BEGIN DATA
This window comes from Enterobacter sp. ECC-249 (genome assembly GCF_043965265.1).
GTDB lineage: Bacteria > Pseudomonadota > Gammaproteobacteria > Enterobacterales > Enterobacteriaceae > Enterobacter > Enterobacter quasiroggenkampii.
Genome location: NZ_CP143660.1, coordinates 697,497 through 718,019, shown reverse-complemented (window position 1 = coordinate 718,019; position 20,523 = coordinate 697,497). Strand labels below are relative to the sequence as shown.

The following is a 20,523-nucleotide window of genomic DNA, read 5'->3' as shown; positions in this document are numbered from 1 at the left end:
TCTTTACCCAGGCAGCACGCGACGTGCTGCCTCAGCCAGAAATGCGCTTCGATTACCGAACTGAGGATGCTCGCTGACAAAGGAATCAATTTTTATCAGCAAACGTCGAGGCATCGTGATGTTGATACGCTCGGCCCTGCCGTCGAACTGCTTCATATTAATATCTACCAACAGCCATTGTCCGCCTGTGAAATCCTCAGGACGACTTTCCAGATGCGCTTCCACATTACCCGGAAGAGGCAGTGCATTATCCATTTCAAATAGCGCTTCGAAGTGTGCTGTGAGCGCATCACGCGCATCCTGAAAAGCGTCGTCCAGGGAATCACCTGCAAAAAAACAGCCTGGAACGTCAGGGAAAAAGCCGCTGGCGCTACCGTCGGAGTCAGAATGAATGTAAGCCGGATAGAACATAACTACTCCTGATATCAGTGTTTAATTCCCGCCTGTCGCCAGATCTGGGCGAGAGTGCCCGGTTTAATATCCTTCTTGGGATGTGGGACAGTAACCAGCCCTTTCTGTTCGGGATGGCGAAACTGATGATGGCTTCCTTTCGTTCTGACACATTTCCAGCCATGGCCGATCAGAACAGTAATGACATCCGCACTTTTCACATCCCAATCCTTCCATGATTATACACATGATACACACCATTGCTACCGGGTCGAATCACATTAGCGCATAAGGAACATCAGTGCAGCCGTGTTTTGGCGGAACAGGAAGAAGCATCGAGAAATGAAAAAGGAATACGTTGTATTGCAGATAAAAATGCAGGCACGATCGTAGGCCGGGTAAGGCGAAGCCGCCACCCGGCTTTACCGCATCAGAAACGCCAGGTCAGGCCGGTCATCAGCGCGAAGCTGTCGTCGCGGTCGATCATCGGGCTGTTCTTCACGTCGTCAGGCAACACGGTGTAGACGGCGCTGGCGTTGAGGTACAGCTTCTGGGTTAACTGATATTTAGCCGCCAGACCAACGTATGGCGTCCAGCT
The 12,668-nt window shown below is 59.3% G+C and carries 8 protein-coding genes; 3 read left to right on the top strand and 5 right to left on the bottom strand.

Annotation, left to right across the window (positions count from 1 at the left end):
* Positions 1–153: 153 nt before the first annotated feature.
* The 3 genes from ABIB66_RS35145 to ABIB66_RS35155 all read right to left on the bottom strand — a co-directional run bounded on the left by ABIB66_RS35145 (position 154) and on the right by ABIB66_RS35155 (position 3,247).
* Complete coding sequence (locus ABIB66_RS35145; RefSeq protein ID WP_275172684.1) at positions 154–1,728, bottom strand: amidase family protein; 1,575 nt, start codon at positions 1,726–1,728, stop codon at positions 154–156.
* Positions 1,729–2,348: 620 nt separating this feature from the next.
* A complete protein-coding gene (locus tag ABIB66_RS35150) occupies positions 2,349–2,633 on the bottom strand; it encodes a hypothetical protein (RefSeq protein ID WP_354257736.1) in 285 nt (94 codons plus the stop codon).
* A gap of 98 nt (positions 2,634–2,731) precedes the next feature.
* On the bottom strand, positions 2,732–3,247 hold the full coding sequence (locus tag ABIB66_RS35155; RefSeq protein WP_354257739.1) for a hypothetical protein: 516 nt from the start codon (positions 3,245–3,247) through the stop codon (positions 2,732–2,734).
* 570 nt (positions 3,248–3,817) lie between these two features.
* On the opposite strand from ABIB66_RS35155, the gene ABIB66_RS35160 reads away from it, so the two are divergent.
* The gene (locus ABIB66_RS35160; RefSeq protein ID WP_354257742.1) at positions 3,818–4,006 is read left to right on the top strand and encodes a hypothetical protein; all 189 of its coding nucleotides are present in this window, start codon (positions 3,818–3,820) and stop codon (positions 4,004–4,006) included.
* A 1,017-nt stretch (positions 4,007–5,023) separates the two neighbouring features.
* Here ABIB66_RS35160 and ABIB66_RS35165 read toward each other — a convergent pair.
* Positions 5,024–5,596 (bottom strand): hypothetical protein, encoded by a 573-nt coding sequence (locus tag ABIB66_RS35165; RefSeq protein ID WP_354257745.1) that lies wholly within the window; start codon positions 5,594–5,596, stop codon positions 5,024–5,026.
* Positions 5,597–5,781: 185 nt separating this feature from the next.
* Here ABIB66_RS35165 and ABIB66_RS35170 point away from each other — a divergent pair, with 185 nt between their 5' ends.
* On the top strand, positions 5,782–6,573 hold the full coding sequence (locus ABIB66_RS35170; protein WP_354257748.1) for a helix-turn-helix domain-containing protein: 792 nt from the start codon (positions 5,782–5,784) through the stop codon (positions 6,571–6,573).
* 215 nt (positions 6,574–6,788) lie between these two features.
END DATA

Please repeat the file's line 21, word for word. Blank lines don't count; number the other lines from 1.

* Positions 5,597–5,781: 185 nt separating this feature from the next.